Despite holding trillions of dollars in home equity, U.S. homeowners are struggling to tap into it according to a report published by Point, an alternative equity release company.Continue reading
Does Mutual of Omaha’s purchase of Synergy One Lending signal the return of big banks to reverse mortgage lending?Continue reading
Beyond generational lending: Bank and lender partnerships
On it’s face the reluctance of mortgage lenders to offer reverse mortgages could be seen as a setback. Recent survey results from the Stratmor Group’s sampling of 120 traditional mortgage lenders reveal only 35% currently offer the HECM. The number one reason given by those not offering the loan was reputation risk followed by distractions from their core business, a lack of internal HECM expertise, and profitability concerns. In light of these findings, HECM professionals could find an opportunity to provide an external solution that meets the needs of the homeowner and assuages the concerns of traditional lenders.
Much attention has been given to the concept of generational lending which provides a variety of situation-specific mortgage products throughout the life of their customer, their children or parents. While this holistic approach to mortgage lending is admirable as it is practical, few lenders offer both traditional and reverse mortgages.
With falling FHA case numbers showing fewer qualified borrowers, and several years of stagnant endorsement volumes, lenders and originators alike are seeking out new ways to attract qualified homeowners. Mindful of this much of the recent conversation has centered on expanding referral partnerships with financial professionals or realtors to leverage the HECM for Purchase. However another opportunity has been largely overlooked, and that opportunity is hiding in plain sight across small towns and large cities…
In the wake of the aftershocks of the two largest reverse mortgage lenders leaving MetLife announced last Thursday they are leaving reverse mortgage lending. A look at the potential causes and more importantly the impact on our industry.Continue reading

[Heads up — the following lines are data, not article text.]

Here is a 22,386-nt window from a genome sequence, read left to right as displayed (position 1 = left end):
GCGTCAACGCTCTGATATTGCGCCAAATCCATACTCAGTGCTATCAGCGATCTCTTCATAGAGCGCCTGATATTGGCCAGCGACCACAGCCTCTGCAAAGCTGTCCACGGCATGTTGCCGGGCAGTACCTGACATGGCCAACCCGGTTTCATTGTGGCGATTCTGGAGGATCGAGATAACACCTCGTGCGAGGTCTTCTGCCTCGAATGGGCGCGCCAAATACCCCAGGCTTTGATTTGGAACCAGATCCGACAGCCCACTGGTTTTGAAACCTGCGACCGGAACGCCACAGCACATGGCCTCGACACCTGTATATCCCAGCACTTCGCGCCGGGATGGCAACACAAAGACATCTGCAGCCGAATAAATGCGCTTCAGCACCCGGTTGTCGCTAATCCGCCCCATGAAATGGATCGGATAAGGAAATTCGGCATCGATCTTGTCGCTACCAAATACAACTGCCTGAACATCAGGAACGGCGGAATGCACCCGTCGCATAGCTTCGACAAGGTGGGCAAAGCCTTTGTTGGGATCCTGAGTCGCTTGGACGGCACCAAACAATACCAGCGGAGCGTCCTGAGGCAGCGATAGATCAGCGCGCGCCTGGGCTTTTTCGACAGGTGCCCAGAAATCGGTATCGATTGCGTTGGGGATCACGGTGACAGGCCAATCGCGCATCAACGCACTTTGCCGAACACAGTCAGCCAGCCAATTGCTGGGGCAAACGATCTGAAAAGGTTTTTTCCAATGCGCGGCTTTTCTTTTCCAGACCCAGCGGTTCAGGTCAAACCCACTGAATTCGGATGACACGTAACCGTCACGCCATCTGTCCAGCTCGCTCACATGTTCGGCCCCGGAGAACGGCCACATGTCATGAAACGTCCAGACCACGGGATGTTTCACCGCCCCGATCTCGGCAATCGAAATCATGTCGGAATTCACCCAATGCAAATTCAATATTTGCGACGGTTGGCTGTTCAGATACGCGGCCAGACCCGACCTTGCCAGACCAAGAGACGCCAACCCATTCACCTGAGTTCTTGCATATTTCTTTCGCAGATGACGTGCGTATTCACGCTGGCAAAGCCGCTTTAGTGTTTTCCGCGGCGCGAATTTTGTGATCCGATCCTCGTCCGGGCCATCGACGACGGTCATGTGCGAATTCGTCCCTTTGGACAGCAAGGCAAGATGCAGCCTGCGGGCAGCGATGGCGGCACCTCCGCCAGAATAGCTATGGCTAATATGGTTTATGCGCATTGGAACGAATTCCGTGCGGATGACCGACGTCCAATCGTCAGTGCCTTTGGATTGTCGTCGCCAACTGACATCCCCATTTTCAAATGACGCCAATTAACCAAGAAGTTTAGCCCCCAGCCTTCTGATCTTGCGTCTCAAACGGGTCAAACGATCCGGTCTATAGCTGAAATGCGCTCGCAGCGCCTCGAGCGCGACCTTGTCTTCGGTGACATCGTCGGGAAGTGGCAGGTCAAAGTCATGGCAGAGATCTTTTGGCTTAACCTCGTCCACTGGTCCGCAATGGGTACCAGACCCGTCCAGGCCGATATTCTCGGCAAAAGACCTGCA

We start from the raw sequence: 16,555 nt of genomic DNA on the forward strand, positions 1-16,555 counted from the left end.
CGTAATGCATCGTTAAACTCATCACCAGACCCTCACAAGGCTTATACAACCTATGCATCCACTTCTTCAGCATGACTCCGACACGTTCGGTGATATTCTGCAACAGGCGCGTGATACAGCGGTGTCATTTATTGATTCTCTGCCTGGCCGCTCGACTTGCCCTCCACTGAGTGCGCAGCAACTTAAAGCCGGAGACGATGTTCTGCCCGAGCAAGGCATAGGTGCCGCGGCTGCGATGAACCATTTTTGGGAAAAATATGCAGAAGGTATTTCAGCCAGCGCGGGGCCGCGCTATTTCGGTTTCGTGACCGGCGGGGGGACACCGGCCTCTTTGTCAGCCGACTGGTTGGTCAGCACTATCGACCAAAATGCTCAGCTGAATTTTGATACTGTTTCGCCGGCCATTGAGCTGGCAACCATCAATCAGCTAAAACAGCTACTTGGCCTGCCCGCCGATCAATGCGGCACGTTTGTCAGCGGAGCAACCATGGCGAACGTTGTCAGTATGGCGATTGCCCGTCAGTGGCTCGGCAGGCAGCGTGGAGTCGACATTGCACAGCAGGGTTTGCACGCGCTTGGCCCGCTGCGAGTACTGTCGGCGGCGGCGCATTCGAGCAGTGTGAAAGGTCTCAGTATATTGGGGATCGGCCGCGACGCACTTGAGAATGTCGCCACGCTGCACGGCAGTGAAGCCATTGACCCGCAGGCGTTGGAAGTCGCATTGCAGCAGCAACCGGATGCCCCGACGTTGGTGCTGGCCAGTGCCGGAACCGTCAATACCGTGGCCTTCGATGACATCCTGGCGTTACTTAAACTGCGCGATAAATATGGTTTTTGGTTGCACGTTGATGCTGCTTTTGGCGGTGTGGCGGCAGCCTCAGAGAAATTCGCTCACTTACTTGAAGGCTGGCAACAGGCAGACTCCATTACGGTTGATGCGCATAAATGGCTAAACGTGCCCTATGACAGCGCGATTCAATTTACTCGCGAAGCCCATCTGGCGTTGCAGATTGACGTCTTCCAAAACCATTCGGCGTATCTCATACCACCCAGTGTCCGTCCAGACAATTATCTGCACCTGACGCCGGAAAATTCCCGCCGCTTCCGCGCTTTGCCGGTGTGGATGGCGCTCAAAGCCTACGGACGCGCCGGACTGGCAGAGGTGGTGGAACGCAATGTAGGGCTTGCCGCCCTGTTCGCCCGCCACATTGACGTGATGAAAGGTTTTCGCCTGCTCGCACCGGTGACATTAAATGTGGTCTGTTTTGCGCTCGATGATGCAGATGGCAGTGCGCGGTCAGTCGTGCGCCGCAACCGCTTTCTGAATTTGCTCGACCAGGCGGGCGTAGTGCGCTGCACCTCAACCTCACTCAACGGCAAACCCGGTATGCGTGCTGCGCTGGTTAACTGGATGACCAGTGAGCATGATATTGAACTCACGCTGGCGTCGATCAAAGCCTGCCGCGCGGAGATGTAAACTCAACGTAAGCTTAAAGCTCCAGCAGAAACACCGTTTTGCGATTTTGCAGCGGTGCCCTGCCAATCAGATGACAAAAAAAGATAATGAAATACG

UPDATE: Here’s a link to another article on NMLS licensing & the SAFE Act by Richard Booth.
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Consumer Financial Protection Bureau Regulations
Shouldn’t we all play by the same rules?
The Consumer Financial Protection Bureau (CFPB) says all mortgage originators should play by the same rules…even chartered banks. Why does it matter? What are the two different standards that exist today?
Watch this week’s video and post your opinion.
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The Future Of The Reverse Mortgage Industry
Will our industry disappear due to economic pressure and regulation?
Our commentary examines while we are small segment of mortgage lending are we irreplaceable nonetheless? It’s a look at an industry coming of age.
Watch this week’s video and leave your comments below.
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Opportunity in Reverseville:
To learn more about marketing to banks and credit unions join our free webinar Wednesday October 5th at 10am.
You can also get more information and great videos at RM Bank Blueprint here.
Big Names disappear, survivors grow
It’s strange to no longer see the familiar name of Bank of America on the top lenders report. Wells Fargo remains because endorsements usually trail applications by 3-4 months so soon they will fade from the top 10. What’s most interesting are the large and medium lenders who have begun to grab some of the market share left in the absence of Wells & B of A.
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You can click to see our video on race for market share.